In August 2020, the Irish Heritage Trust and Johnstown Estate were proud to launch an exhibition dedicated to the work of machinery giant, Pierce’s Foundry of Co Wexford.
For those who are familiar with the work of Pierce’s, the tour is sure to have something new for you.
As for those who are completely unaware of the work of Pierce’s and other Irish machinery manufacturers, the tour will have a wealth of information, with history and culture to beat the band.
Those with an interest in machinery will already know that the surname Pierce is synonymous with agricultural machinery in Ireland. Originally founded by James Pierce of Kilmore in 1839 on the Mill Road, Pierce’s Foundry was certainly a family affair. James’s son Philip eventually joined him in the business, however, after two years of working together, James passed away at the age of 56, leaving Philip as his successor. It was fortunate that in the year of James’s death, his other son Martin had also joined the team of staff at the foundry, and the company experienced huge growth under the leadership of the two brothers.
Philip was known to take after his father in terms of his knowledge of agriculture and engineering. Under his management, the foundry developed a range of advanced machinery which would require the use of only one horse. Pierce’s became the largest agricultural machinery manufacturer in Ireland and had offices in Paris and in Rio de Janeiro.
The self-guided tour not only focuses on the machinery and motors traded by Pierce’s, but those that would have been a regular sight along the countryside, spanning back to 100 years ago.
A spindle trap and Renault R4 GTL
This spindle trap (or tub trap or inside car as it is also known) was built in Wexford by Henry Leary in the early 1900s. The turned wooden spindles are said to give the trap a more elegant appearance. It was used by two generations of the Furlong family and donated by Nicholas Furlong. In 1964-65, Pierce’s and another machinery manufacturer (Wexford Engineering Co) were purchased by Mr Con Smith. Smith then rebuilt the Wexford Engineering Co site to become an assembly site for right-hand drive Renaults. This particular car was used by a Wexford doctor, Dr Curtis, for about 20 years who donated it to the exhibition.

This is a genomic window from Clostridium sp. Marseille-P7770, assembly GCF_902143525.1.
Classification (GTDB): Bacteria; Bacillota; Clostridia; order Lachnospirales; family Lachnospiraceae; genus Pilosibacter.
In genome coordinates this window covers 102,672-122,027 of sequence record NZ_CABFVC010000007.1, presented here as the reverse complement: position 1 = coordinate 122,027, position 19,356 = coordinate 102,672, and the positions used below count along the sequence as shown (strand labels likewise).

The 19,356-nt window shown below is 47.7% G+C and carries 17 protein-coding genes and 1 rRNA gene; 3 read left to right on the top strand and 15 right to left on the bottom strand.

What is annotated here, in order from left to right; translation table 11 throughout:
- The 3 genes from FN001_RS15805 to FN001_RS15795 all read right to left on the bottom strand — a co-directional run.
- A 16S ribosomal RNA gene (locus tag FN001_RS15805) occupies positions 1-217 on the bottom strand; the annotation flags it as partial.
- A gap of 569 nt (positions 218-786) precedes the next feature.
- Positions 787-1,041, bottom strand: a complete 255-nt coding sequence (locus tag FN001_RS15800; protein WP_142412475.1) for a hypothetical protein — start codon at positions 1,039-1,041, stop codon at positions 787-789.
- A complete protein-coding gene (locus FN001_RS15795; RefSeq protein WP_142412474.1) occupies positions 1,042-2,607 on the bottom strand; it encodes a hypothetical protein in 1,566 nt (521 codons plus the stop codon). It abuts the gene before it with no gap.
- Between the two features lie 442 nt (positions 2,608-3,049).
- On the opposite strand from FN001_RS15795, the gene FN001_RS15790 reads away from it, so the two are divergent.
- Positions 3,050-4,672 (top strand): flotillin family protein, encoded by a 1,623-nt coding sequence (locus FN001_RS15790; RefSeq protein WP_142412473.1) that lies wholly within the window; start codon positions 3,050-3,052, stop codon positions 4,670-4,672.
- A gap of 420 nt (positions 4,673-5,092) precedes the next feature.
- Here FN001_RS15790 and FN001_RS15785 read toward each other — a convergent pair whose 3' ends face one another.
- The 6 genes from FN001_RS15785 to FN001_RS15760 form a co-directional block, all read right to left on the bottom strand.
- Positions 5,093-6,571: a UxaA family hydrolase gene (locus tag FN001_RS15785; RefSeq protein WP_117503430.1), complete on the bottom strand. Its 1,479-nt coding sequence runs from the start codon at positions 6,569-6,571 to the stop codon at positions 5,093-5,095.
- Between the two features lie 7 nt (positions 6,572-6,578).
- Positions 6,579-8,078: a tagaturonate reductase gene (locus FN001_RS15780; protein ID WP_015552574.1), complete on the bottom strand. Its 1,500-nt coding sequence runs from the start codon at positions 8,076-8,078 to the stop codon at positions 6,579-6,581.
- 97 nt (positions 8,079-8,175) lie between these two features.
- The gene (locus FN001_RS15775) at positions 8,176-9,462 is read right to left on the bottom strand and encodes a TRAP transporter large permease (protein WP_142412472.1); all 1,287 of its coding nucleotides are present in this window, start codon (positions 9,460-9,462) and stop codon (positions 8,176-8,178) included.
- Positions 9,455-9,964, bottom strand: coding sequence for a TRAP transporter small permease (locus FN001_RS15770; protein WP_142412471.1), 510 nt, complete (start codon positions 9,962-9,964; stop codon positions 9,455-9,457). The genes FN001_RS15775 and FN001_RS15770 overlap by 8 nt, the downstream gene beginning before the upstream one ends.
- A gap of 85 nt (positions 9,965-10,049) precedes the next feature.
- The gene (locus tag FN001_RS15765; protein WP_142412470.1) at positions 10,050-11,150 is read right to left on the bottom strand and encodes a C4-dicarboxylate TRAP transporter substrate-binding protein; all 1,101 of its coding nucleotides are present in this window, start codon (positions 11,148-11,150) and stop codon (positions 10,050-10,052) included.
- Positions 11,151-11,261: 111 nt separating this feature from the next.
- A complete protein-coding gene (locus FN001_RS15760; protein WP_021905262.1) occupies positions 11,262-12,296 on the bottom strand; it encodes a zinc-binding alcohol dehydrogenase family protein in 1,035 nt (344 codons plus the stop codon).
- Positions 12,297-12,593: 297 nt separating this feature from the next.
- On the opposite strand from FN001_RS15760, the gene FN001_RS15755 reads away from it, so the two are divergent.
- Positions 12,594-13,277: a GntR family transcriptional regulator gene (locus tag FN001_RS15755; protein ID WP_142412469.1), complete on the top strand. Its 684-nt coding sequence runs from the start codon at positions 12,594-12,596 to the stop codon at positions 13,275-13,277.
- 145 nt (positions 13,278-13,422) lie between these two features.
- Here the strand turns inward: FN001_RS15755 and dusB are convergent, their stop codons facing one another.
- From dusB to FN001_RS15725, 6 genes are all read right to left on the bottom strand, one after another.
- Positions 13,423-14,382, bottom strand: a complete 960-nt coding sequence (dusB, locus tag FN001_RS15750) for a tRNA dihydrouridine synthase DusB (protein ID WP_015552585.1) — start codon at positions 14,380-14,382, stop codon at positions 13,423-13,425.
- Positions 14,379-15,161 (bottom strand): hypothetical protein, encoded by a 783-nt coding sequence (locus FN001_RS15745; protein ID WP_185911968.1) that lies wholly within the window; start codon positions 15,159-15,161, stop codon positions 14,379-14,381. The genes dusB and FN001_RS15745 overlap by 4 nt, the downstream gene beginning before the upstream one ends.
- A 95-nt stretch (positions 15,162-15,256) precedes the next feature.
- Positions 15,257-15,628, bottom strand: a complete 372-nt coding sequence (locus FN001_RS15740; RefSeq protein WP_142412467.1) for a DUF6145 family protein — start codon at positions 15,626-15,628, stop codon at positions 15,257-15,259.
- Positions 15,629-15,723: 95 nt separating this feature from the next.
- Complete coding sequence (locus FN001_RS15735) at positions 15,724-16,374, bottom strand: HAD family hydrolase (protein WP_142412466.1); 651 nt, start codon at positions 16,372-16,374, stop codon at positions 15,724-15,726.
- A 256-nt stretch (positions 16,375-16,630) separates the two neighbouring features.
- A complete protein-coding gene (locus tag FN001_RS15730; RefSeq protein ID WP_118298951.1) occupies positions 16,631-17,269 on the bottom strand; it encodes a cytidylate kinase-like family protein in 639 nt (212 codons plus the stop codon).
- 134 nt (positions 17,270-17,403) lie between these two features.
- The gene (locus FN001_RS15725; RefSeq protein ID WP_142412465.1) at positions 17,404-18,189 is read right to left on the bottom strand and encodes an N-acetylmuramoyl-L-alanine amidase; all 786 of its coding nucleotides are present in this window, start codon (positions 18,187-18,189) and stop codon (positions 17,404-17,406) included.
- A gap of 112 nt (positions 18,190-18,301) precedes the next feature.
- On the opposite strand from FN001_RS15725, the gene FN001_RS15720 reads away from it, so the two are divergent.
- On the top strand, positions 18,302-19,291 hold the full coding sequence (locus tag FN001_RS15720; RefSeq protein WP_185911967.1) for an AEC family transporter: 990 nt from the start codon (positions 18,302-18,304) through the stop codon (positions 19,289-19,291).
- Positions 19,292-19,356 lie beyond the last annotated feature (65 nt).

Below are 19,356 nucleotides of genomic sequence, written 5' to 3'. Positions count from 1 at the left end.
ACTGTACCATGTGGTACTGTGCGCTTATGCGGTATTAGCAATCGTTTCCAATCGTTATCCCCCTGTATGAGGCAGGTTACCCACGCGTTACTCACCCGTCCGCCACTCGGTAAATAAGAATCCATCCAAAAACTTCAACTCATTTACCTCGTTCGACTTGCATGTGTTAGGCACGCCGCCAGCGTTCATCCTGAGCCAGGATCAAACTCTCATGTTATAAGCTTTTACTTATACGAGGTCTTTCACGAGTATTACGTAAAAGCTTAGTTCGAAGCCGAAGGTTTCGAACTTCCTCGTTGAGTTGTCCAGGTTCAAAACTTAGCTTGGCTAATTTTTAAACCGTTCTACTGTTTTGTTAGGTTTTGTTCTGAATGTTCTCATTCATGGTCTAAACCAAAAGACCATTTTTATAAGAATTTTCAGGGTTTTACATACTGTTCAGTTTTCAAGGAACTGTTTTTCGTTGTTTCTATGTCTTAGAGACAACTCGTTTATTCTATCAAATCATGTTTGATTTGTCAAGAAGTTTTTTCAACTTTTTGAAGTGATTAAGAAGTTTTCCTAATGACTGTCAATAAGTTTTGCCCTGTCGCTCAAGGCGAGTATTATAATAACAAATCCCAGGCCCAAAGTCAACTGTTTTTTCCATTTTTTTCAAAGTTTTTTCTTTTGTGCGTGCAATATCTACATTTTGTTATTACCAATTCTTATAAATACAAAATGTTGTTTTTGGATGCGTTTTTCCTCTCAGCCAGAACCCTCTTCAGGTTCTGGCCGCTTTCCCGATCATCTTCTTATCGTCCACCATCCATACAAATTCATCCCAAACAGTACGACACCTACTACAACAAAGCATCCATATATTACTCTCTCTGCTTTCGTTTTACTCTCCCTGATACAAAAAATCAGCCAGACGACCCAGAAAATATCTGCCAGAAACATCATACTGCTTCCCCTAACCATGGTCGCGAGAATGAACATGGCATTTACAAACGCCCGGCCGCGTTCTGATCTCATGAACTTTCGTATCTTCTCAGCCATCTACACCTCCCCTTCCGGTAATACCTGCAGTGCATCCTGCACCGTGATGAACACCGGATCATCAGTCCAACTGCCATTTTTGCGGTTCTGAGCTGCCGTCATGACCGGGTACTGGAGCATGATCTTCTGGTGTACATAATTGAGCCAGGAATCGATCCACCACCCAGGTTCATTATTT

Lincolnshire Scotch Cart
This horse-drawn cart derived its name from the migration of the Scottish into Lincolnshire, England, in search of better land to grow potatoes. This particular cart made by John Bingham had many uses but was mainly used in potato growing because its low sides allowed hand pickers to easily empty their baskets.It was imported by potato grower AA Clifton of Ratoath, Co Meath, whose name is painted on the side.
This barrel-top caravan was built single-handedly by William O’Connor of New Ross in 1989-90 and is built to traditional design
Aveling and Porter steam roller
This steam roller was purchased by the then-Marquis of Waterford in 1915. Weighing 15t, it was used for several odd jobs around the Curraghmore Estate but was mainly used for the upkeep of the internal road system. The current Lord Waterford can recall the machine being used as recently as the early 1990s – the machine was well tended to and kept in dry storage which added to its longevity.
The Irish Heritage Trust is the body responsible for the management and upkeep of Johnstown Castle Estate, Museum and Gardens.